Employee theft is a problem of considerable size for many companies. Many corporate security experts estimate that 25 to 40 percent of all employees steal from their employers, and the U.S. Department of Commerce (DOC) estimates that employee theft of cash, property, and merchandise may cost American businesses as much as $50 billion on an annual basis. Small business owners are not immune to this scourge; indeed, many analysts believe that internal theft of money or goods from employees is a primary cause of a significant percentage of small business failures. In the early 1990s, the DOC estimated that employee theft and embezzlement activities accounted for one out of five business failures, many of which were smaller firms that were unable to weather the erosion that those activities brought to their bottom lines.

Security experts also contend that small business enterprises may be particularly vulnerable to internal theft. Smaller firms often include employees with multiple responsibilities that provide greater opportunity to commit theft and greater means to conceal such actions. In addition, many small business owners fall victim to erroneous assumptions about: 1) the nature of their relationship with employees, and 2) their ability to effectively combat employee theft. Business consultants point out that owners of small firms that have 50 or fewer employees may well view the work force as a "family" of sorts that operates in a more personable, friendly atmosphere than those that proliferate in the office corridors of multinational companies. Owners of such businesses may place too much faith on this "first-name-basis" atmosphere as an effective deterrent against internal theft. Moreover, business consultants point out people can have widely divergent views of the basic character qualities of the same company culture. For example, one employee may wholeheartedly agree with the owner that the company environment is friendly and open, while a fellow co-worker may feel that owner-employee relations are characterized by condescension and mean-ingless gestures. Indeed, many employees who steal rationalize their illegal behavior away with aspersions on their employers. "Stealing may be considered by many to be unofficial compensation—and a justifiable payback for what is assumed to be employer greed," wrote Bob Ingram in Supermarket News. Finally, owners are sometimes too willing to rely on self-policing among employees when it comes to internal theft. Workers who do not steal from their employers may not approve of the actions of those that do, but studies indicate that in most cases, they will not report such thefts either, since their light-fingered colleagues are also, in many instance, members of their family or social circle.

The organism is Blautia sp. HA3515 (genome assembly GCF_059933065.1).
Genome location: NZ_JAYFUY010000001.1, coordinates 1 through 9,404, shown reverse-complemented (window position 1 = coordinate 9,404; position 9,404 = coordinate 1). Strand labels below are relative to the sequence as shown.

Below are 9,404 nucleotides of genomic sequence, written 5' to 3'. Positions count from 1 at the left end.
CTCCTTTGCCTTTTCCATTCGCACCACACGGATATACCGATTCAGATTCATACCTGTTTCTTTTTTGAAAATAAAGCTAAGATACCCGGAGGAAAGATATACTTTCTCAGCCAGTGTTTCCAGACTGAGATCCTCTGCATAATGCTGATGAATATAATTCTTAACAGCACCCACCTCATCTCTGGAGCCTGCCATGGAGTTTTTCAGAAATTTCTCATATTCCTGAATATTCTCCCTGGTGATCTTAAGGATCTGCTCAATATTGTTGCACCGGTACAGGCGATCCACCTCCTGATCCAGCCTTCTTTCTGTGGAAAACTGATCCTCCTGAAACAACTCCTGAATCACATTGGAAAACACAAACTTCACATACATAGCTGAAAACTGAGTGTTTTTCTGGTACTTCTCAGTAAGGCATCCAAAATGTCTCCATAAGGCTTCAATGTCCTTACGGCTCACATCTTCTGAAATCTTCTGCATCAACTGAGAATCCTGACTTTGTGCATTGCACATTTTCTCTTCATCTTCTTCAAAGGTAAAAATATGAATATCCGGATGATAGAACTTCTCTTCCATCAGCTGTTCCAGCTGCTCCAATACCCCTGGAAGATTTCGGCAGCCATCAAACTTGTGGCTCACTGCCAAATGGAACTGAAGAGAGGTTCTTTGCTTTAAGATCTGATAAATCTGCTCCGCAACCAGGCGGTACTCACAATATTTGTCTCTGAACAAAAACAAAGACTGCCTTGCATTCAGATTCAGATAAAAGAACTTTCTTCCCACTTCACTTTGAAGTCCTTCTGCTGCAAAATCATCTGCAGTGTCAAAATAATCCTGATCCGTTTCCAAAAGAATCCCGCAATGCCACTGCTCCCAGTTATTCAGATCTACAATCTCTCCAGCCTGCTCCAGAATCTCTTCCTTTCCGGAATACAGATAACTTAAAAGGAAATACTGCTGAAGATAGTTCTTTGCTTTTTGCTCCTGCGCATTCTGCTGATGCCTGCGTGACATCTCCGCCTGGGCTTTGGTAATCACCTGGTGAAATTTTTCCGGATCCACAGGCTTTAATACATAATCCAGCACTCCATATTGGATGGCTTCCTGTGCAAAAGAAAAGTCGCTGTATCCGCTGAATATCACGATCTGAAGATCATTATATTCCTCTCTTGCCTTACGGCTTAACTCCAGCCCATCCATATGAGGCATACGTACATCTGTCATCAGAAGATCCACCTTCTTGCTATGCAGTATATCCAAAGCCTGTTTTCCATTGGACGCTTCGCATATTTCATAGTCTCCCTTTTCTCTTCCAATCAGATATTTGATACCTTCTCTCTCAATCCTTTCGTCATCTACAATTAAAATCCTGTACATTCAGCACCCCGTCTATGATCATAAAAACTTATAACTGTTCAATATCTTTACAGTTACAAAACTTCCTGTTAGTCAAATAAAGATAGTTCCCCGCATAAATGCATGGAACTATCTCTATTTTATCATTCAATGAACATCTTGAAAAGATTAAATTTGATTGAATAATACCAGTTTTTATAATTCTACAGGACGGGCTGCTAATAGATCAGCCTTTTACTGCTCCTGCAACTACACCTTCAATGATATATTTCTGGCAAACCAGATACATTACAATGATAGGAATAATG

Some small business owners, meanwhile, adopt a remarkably fatalistic attitude toward employee theft. These entrepreneurs do not even bother to study the issue or adopt any but the most rudimentary strategies to control or stop it. Everyone agrees that employee theft is difficult to detect, but security experts contend that much of it can be curtailed if the employer makes that an important business goal. "Some companies view employee theft as something that can't be controlled," wrote Joan Delaney in Small Business Reports. "[but] this attitude only leads to ever-increasing losses that can seriously drain profits. Minimizing theft should receive the same attention you devote to cutting costs, improving operating efficiencies, and optimizing earnings. Deterrents include pre-employment screening techniques and strong internal controls."


Employee theft can take many forms. Some of these may involve the swiping of items of relatively small face value—inexpensive items from store shelves, for example, or a box of ballpoint pens from office supplies—but experts warn small business owners that thefts of individually inexpensive items can add up to significant sums over time, and security consultants add that such thefts can help erode employee performance and loyalty in other areas. Other kinds of employee theft, meanwhile, can form a far more immediate threat to a company's financial wellbeing. Embezzlement, for instance, can devastate small businesses, wrecking owners' personal and business finances at the same time. Other specific examples of employee theft include the following: